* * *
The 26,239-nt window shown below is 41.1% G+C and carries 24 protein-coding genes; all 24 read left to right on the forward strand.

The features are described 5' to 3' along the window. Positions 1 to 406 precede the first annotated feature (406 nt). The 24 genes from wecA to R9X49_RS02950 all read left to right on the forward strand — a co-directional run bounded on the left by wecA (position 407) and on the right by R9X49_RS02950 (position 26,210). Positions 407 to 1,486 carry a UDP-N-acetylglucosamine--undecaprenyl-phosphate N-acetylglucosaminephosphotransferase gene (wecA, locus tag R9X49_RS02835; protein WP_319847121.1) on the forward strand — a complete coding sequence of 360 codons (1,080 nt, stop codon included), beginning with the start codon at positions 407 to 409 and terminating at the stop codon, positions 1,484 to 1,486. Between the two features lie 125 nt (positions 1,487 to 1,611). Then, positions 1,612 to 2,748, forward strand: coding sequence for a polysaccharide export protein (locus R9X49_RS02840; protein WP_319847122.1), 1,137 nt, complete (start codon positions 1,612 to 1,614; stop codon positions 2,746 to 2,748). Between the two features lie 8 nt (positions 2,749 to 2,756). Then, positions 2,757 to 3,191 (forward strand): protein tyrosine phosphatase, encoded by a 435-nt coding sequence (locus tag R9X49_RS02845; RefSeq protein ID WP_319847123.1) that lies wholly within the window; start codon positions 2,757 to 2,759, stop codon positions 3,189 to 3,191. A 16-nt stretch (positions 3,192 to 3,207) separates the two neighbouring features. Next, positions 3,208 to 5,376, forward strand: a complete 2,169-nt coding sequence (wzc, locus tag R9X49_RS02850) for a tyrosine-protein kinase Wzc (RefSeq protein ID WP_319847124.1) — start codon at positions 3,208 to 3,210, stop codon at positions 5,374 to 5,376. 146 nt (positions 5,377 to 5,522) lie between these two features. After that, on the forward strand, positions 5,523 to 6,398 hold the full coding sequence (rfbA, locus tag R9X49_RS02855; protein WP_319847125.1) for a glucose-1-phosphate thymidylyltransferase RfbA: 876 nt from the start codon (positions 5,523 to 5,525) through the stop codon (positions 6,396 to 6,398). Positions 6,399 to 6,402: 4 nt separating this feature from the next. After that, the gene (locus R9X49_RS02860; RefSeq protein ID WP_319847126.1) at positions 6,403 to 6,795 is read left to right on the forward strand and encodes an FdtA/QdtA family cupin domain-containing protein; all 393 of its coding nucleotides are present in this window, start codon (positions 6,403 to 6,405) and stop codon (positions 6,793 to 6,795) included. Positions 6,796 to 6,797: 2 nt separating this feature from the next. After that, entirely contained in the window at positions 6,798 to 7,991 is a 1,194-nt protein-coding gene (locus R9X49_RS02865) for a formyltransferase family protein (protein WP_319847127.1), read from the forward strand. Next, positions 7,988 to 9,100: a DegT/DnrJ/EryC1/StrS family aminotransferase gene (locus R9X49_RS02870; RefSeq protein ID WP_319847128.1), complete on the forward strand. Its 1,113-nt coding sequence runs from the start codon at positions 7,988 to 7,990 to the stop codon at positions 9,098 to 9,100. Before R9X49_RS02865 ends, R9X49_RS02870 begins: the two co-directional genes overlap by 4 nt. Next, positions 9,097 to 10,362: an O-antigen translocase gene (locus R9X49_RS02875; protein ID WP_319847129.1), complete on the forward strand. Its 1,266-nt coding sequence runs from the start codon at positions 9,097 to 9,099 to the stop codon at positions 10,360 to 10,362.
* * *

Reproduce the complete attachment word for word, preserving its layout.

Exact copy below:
The 26,239-nt window shown below is 41.1% G+C and carries 24 protein-coding genes; all 24 read left to right on the forward strand.

The features are described 5' to 3' along the window. Positions 1 to 406 precede the first annotated feature (406 nt). The 24 genes from wecA to R9X49_RS02950 all read left to right on the forward strand — a co-directional run bounded on the left by wecA (position 407) and on the right by R9X49_RS02950 (position 26,210). Positions 407 to 1,486 carry a UDP-N-acetylglucosamine--undecaprenyl-phosphate N-acetylglucosaminephosphotransferase gene (wecA, locus tag R9X49_RS02835; protein WP_319847121.1) on the forward strand — a complete coding sequence of 360 codons (1,080 nt, stop codon included), beginning with the start codon at positions 407 to 409 and terminating at the stop codon, positions 1,484 to 1,486. Between the two features lie 125 nt (positions 1,487 to 1,611). Then, positions 1,612 to 2,748, forward strand: coding sequence for a polysaccharide export protein (locus R9X49_RS02840; protein WP_319847122.1), 1,137 nt, complete (start codon positions 1,612 to 1,614; stop codon positions 2,746 to 2,748). Between the two features lie 8 nt (positions 2,749 to 2,756). Then, positions 2,757 to 3,191 (forward strand): protein tyrosine phosphatase, encoded by a 435-nt coding sequence (locus tag R9X49_RS02845; RefSeq protein ID WP_319847123.1) that lies wholly within the window; start codon positions 2,757 to 2,759, stop codon positions 3,189 to 3,191. A 16-nt stretch (positions 3,192 to 3,207) separates the two neighbouring features. Next, positions 3,208 to 5,376, forward strand: a complete 2,169-nt coding sequence (wzc, locus tag R9X49_RS02850) for a tyrosine-protein kinase Wzc (RefSeq protein ID WP_319847124.1) — start codon at positions 3,208 to 3,210, stop codon at positions 5,374 to 5,376. 146 nt (positions 5,377 to 5,522) lie between these two features. After that, on the forward strand, positions 5,523 to 6,398 hold the full coding sequence (rfbA, locus tag R9X49_RS02855; protein WP_319847125.1) for a glucose-1-phosphate thymidylyltransferase RfbA: 876 nt from the start codon (positions 5,523 to 5,525) through the stop codon (positions 6,396 to 6,398). Positions 6,399 to 6,402: 4 nt separating this feature from the next. After that, the gene (locus R9X49_RS02860; RefSeq protein ID WP_319847126.1) at positions 6,403 to 6,795 is read left to right on the forward strand and encodes an FdtA/QdtA family cupin domain-containing protein; all 393 of its coding nucleotides are present in this window, start codon (positions 6,403 to 6,405) and stop codon (positions 6,793 to 6,795) included. Positions 6,796 to 6,797: 2 nt separating this feature from the next. After that, entirely contained in the window at positions 6,798 to 7,991 is a 1,194-nt protein-coding gene (locus R9X49_RS02865) for a formyltransferase family protein (protein WP_319847127.1), read from the forward strand. Next, positions 7,988 to 9,100: a DegT/DnrJ/EryC1/StrS family aminotransferase gene (locus R9X49_RS02870; RefSeq protein ID WP_319847128.1), complete on the forward strand. Its 1,113-nt coding sequence runs from the start codon at positions 7,988 to 7,990 to the stop codon at positions 9,098 to 9,100. Before R9X49_RS02865 ends, R9X49_RS02870 begins: the two co-directional genes overlap by 4 nt. Next, positions 9,097 to 10,362: an O-antigen translocase gene (locus R9X49_RS02875; protein ID WP_319847129.1), complete on the forward strand. Its 1,266-nt coding sequence runs from the start codon at positions 9,097 to 9,099 to the stop codon at positions 10,360 to 10,362.